In January 2010, California Bank & Trust (CBT), as the successor to Vineyard's rights under the loan, filed a lawsuit against MPC 823, its members Cortland Bohacek and Metis, the members of Metis (Wellman and Bennett), and Cortland Bohacek and Puja Bohacek in their capacities as trustees of the 2000 Bohacek Family Trust. CBT's complaint sought judicial foreclosure, deficiency judgments, and other relief in regard to the loan on which MPC 823 defaulted.
C. The Bohaceks' Cross-Complaint Against Metis, Wellman, and Bennett
On April 14, 2010, appellants Cortland Bohacek and Puja Bohacek, in her capacity as trustee, filed an answer to CBT's complaint along with a cross-complaint seeking indemnity and contribution from respondents Metis, Wellman, and Bennett. The cross-complaint is not in the appellate record.
D. Respondents' Cross-Complaint Against the Bohaceks and Others
Also on April 14, 2010, Metis, Wellman and Bennett filed a cross-complaint against Cortland Bohacek, Puja Bohacek in her capacity as trustee, Bohacek Ventures LLC (Bohacek Ventures), and others. This cross-complaint is not in the record either.
On May 14, 2010, Metis, Wellman and Bennett filed a verified first amended cross-complaint against Cortland Bohacek, Puja Bohacek (this time as an individual and in her capacity as trustee), Bohacek Ventures, CBT (as successor to Vineyard), CBT employees (Natalie Taaffe, Sandy Swenson, and Maria Ybarra, for actions taken while Vineyard employees), bookkeeper Karen Polati, and Shade Construction & Engineering, Inc. For convenience, except where necessary to distinguish between the original and amended pleading, we will refer to the amended cross-complaint as "respondents' cross-complaint."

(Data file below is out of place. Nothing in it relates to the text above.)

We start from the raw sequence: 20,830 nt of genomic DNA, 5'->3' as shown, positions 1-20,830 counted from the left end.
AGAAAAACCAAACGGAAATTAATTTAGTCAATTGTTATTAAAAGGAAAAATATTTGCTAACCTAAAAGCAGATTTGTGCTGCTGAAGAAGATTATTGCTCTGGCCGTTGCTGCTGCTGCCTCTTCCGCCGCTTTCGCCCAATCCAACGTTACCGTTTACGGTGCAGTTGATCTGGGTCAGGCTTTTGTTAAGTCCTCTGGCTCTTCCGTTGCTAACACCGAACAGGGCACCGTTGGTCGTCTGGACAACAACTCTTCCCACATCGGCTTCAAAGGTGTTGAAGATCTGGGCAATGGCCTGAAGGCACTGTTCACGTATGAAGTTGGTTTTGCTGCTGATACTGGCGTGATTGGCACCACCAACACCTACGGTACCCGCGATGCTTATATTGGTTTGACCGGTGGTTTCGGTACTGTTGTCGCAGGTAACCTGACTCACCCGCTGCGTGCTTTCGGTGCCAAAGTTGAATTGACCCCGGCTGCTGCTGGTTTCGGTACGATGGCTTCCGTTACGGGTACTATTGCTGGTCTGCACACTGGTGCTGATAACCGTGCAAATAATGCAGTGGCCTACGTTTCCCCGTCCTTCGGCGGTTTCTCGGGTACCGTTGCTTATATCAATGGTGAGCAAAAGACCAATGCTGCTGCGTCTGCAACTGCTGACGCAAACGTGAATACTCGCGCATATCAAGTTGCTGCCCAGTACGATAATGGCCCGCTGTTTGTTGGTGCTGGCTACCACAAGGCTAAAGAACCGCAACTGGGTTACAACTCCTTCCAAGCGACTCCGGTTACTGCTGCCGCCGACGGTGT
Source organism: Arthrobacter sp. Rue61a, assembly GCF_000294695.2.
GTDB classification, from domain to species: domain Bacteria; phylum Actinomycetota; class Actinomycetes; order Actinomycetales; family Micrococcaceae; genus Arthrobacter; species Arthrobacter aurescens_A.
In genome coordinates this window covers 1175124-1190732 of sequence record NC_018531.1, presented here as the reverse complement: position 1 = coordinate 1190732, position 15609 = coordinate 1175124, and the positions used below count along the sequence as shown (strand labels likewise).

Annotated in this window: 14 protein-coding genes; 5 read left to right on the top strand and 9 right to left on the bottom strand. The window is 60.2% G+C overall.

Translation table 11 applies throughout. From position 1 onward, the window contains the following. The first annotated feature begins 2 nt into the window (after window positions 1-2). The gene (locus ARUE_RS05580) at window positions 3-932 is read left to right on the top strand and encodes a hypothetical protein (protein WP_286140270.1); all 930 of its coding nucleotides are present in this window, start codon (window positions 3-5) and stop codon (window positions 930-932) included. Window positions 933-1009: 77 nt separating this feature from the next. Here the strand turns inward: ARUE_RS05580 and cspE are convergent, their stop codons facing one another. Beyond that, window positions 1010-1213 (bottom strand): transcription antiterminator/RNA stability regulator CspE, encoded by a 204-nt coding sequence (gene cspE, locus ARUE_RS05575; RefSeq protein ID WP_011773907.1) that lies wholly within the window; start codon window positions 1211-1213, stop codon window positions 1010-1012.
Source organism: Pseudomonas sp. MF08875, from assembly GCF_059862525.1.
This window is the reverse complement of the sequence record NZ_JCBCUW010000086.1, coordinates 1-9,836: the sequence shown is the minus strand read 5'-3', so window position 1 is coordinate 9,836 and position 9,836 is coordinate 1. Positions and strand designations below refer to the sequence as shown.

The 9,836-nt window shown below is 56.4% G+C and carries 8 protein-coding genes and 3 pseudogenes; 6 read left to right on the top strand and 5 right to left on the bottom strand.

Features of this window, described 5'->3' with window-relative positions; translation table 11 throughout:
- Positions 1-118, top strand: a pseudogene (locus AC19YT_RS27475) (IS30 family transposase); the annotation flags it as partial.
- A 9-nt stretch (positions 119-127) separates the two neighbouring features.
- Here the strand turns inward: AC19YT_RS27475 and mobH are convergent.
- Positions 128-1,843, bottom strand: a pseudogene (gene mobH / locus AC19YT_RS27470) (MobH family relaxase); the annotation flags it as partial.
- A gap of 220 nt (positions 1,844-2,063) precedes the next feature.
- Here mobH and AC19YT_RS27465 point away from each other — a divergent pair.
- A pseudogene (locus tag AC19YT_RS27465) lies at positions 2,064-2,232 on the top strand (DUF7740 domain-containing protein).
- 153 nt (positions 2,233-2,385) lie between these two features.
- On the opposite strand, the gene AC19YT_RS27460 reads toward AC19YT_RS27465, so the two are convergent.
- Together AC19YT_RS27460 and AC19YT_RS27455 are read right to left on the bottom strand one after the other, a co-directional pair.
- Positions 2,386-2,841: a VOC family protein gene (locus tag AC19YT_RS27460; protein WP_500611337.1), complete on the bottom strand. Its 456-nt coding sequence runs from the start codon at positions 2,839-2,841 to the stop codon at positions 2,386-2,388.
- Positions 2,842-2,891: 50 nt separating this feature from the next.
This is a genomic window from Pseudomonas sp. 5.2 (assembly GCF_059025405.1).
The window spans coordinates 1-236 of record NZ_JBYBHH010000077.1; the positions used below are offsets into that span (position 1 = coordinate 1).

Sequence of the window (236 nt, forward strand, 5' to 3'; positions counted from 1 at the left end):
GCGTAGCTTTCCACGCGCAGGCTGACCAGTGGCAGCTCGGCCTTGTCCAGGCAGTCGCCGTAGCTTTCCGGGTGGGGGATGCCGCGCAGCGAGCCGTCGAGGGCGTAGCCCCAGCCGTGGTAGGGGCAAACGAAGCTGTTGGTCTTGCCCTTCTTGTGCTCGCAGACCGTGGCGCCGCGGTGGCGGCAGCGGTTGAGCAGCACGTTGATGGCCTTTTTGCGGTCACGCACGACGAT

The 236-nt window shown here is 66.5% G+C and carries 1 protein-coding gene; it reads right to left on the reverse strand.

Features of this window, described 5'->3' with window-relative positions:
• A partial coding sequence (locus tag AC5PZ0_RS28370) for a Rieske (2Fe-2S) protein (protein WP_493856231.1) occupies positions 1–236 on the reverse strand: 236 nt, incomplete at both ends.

In essence, respondents' cross-complaint alleged that respondents were fraudulently induced to invest in MPC 823 and to become guarantors of its obligations under the Vineyard loan. They purported to assert 19 causes of action, for fraud, negligent misrepresentation, constructive fraud, conspiracy, breach of fiduciary duties, accounting, unjust enrichment, injunction, concealment of material facts, breach of contract, violation of Corporations Code sections 25400 and 25500, rescission under multiple statutes, restitution, conversion, violation of Corporations Code sections 17254 and 17255, equitable indemnity, comparative indemnity, and contribution.
E. Appellants' Case Management Statement
Appellants filed a case management statement on May 20, 2010, advising the court and respondents that they expected to file, among other things, a petition to compel arbitration.
F. Appellants' Petition to Compel Arbitration
On June 18, 2010, appellants sought an extension from respondents of the time to answer respondents' cross-complaint. An extension was apparently granted to July 6, 2010, at which time appellants filed their petition to compel arbitration as their first and only response to the cross-complaint.
In their petition, appellants asserted that all of the causes of action in respondents' cross-complaint presented a controversy or claim subject to the arbitration provision in the Operating Agreement. In addition, appellants alleged, Cortland Bohacek and Metis were bound by the arbitration provision as signatories to the Operating Agreement, Puja Bohacek could enforce the arbitration provision because she was alleged to have offered and sold membership interests pursuant to the Operating Agreement, and Wellman and Bennett could be compelled to arbitrate because they asserted claims as members of signatory Metis.